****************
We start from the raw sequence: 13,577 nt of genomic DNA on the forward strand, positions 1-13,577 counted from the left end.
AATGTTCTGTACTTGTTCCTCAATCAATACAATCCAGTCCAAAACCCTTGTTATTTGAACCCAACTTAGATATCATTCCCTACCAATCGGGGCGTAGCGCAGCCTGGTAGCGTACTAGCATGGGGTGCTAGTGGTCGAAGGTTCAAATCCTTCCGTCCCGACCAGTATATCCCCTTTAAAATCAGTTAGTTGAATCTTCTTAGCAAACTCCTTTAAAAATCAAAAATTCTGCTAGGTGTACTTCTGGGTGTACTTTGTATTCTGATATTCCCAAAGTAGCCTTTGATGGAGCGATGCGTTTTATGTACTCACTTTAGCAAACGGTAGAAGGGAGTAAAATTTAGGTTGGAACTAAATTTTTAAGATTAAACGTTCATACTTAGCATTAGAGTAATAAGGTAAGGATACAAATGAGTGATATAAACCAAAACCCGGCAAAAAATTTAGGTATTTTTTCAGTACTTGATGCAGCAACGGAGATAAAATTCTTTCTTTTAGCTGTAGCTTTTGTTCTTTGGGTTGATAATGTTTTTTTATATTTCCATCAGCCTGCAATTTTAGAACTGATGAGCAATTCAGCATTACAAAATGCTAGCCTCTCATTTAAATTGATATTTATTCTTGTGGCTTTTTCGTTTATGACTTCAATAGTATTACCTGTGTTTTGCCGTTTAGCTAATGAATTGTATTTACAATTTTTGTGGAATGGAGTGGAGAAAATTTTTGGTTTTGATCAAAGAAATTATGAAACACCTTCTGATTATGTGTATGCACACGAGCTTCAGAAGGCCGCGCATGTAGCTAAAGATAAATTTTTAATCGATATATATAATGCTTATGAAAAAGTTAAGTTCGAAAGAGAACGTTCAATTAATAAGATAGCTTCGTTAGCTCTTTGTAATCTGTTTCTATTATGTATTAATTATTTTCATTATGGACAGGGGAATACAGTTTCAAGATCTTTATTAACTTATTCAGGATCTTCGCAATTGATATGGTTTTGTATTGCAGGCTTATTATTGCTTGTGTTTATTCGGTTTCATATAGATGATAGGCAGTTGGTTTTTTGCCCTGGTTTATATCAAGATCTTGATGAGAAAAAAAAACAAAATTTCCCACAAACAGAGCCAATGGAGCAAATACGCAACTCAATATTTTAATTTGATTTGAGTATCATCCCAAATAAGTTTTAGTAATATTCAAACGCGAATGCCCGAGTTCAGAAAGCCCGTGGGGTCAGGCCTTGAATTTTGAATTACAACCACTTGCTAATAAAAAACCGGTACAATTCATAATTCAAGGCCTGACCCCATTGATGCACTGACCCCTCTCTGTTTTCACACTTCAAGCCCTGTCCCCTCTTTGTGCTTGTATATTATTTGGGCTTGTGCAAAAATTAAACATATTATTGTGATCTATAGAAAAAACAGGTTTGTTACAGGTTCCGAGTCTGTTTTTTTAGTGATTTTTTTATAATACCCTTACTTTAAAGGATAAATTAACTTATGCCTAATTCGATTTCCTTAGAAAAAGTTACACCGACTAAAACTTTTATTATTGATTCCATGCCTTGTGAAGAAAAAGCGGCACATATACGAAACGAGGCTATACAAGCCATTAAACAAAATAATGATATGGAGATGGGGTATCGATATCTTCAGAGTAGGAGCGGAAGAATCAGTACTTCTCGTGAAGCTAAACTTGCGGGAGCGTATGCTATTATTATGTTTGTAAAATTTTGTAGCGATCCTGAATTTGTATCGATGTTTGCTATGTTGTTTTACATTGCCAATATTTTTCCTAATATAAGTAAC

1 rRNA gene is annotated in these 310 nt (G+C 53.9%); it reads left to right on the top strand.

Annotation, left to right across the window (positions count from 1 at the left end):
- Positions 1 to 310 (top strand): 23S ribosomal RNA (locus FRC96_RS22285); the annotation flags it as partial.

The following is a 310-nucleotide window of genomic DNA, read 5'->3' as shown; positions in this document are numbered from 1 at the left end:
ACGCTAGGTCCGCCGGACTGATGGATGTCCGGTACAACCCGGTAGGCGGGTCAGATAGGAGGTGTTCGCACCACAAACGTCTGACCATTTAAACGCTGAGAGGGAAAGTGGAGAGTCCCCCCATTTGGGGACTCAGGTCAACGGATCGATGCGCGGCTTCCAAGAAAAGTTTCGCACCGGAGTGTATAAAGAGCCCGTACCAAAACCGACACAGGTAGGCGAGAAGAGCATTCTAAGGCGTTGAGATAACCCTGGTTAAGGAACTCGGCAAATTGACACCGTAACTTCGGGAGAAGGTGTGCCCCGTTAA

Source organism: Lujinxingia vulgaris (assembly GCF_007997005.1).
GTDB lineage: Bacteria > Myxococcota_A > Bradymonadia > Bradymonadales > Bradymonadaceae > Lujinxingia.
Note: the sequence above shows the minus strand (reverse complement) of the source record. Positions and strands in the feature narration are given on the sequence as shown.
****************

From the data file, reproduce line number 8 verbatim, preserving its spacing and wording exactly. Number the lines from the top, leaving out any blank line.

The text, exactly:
Source organism: Lujinxingia vulgaris (assembly GCF_007997005.1).